Ceri Barnes has decided to create the stereoscopic effect on the stop motion film Postman Pat by using a single camera that will be moved from the left to the right to end up with two images per shot. "The animators will have 3D screens to approve the animation." However, she stressed that a period of adaptation would be necessary: "The animators will have to train themselves up as for many stereoscopy is still not part of their repertoire." A screening room will be an essential element in the studio: each week the dailies will go under scrutiny for approval "in order to keep a closer eye on any adjustments or retakes." She also adds that "Eyestrain is also one of our major concerns for a programme that is aimed at very young viewers. We are certainly keeping in mind the need to focus the action on the characters and not the camera." Finally, the production team are currently carrying out tests with children to determine what sort of 3-D would be best for this age group: "We're trying to see with the kids if they are into the immersive experience or different pop-out effects."

2D to 3D or native 3D?

The question of stereoscopic 3D production costs is a major concern for broadcasters and the option of "transforming" existing flat catalogues into 3D is often considered.

Alexander Lentjes gives some evocative figures: "The cost of converting a 2D film into 3-D ranges from 5 to 20 M$ for a 90-minute film – 5 M$ for Clash of the Titans and 20 M$ for Alice in Wonderland. And a 52 X 10 min series would cost 87 M$ to convert. The break even or level point, making it possible to consider lower costs, is for a film with a budget of over 10 M$ and for a series of 58 M$. Finally, the budget for shooting in native 3-D is estimated at 150 % more than a 2D budget." These additional costs concern for the most part, layout, recording and render, storage, editing, pre-visualisation and post-production. Alexander Lentjes goes on to say that "these programmes will be expensive for the viewer. From the production standpoint, there will be a heavy initial investment, which will double costs, but this should go down to 130 % of a 2D budget. But, there are always going to be additional costs."

To quickly reach this stage, the 3-D consultant recommends having a stereographer in the crew from very early on in the project to guarantee the quality aspect and agree on the encoding rules (and therefore normalising the process) between broadcasters. Otherwise, "there is a risk of ending up with low cost 3-D," which would be "extremely negative for the future."

Lionel Fages has a similar point of view and estimates that converting from 2D is 18 % more expensive: "We're not talking the same figures exactly, but I agree with Alexander Lentjes about the need for a stereographer on the production. We're going to see a new profession emerging in our field."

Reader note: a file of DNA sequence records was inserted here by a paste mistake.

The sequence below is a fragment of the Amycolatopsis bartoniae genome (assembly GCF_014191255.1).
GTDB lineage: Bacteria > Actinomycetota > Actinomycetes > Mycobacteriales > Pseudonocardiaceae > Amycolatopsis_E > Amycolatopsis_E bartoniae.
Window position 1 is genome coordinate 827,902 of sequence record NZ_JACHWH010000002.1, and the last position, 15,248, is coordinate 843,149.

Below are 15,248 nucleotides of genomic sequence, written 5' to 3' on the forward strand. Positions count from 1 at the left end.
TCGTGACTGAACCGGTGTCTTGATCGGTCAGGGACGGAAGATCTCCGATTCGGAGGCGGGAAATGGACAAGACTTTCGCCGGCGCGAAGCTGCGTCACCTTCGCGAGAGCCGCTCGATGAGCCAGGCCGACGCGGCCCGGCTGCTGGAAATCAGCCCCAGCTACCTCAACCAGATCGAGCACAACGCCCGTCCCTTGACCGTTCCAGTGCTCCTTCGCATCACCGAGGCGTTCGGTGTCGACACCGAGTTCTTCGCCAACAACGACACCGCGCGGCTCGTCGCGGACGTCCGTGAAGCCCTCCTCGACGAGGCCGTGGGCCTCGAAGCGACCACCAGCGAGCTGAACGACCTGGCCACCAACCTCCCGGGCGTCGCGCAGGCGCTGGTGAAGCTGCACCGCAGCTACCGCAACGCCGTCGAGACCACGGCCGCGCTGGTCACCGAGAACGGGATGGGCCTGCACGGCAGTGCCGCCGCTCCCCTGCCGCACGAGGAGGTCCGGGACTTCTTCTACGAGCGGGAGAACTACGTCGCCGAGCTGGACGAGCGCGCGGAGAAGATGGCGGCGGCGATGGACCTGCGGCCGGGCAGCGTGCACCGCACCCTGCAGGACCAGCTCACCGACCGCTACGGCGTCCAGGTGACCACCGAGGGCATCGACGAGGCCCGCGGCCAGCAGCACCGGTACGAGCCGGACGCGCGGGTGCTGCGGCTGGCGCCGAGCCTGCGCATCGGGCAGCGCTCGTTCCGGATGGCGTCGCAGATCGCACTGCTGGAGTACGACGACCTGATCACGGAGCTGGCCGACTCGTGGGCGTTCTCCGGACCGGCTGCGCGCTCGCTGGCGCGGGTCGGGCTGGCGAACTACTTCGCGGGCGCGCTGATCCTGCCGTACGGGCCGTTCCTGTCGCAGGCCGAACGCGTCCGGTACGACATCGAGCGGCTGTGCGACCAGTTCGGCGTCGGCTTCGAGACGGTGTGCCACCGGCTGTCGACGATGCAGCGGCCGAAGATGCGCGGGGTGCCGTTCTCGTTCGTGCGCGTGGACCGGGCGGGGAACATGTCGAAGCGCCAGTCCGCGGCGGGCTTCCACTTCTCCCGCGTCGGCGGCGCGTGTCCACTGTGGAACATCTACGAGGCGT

Is low cost 3D the remedy?

Baptiste Heynemann then discusses the issue of automatic conversion, a low cost solution to get quicker 3-D catalogues. Producers and broadcasters are divided here, like Lionel Fages who is "100 % against," and Julien Borde, from France Télévisions, who is openly more inclined to the idea. Eleanor Coleman adds that at TF1, tests have already been carried out in this field: "Some have been successful, others not. So the process is only under consideration for the moment."

Alexander Lentjes reiterates his earlier warnings about the fact that the process could affect vision, especially for younger viewers. "With content adapted from the start, 3-D can be in phase with what is expected of it."

Orange and Canal+ have already announced several projects, including the Kaeloo series, produced by Cube and directed by Rémi Chapotot. This flat 3D series will also have a number of episodes available in 3-D. The director, who was in the audience, explains: "We have done a rough cut of the flat series and have decided to keep it in its 3-D version, even though, we have obviously had to slow it down." He also goes on to say that stereoscopy works well in cartoon.

With broadcasters alternating between being really involved or choosing the waiting strategy, producers and writers measuring their investment in different projects, and manufacturers who are pushing for a technological arms race, 3-D is really in need of a framework where it can ensure both quality content, adapted to broadcasting methods, and a high standard – therefore costly – that will not provoke a negative reaction from the audience. Alexander Lentjes adds, "that it is perhaps the moment to think about a 3-D certification."

In his conclusion, Baptiste Heynemann underlines that the CNC has set up aid for 3-D, along with its traditional schemes. There is now aid for new technologies in production, the RIAM programme and financial aid for technical industries. "The CNC is increasing its involvement and the amounts for its aid schemes."